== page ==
The multisite study in this case was specifically designed to meet the criterion of “no more than minimal risk” under CFR 46.110 (b) and 46.102 (i): physicians' practices were examined with identifiable data, but the results were kept confidential, so that the impact on physicians was markedly less than the routine administration of their clinics, where their practice profiles were regularly collected and provided to their supervisors. In other words, “the probability and magnitude of harm or discomfort anticipated in the research are not greater in and of themselves than those ordinarily encountered in daily life” (CFR 46.102 (i)). Nonetheless, only a minority of IRBs dealt with it under regulations and guidelines applicable to the review of minimal risk studies, in spite of guidelines and expert advice (National Bioethics Advisory Commission 2001; Annas 2002) urging IRBs to scale their review and monitoring activities to the risk and complexity of projects, and to focus on protecting participants rather than universally applying the most stringent rules. The majority of IRBs conducted full-scale reviews and many imposed all the usual regulatory requirements for clinical research, including requirements such as provision for medical care for injury during the study and HIPAA consent for physicians, even though the IRBs themselves acknowledged to us the irrelevancy to our study of what they were requiring.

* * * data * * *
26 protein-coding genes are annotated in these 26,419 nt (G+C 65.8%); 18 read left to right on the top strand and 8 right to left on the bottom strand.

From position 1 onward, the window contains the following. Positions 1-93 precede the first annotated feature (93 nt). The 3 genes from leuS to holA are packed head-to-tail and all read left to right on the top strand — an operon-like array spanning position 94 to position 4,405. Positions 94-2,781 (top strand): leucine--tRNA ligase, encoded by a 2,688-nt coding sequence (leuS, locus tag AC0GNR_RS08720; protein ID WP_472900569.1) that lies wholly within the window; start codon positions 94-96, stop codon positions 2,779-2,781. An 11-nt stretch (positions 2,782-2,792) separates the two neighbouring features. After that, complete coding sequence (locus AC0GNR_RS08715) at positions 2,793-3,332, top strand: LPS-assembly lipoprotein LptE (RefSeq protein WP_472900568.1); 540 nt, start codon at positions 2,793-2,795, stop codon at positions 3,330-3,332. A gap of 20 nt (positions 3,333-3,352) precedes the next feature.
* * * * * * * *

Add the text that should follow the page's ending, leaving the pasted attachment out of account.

Our findings raise issues not only of cost and delay because of imposition of unnecessary protections used in clinical research, but also of the quality of human subjects protection because of overlooking or compromising needed safeguards specific to health services research. One IRB granted the multisite study exemption, for which it did not qualify; 12 asked at renewal for names of responding physicians, which would have increased risk and violated the terms under which human subjects had consented to participate; and one abridged individual autonomy by deciding that physicians could not make the informed choice to participate.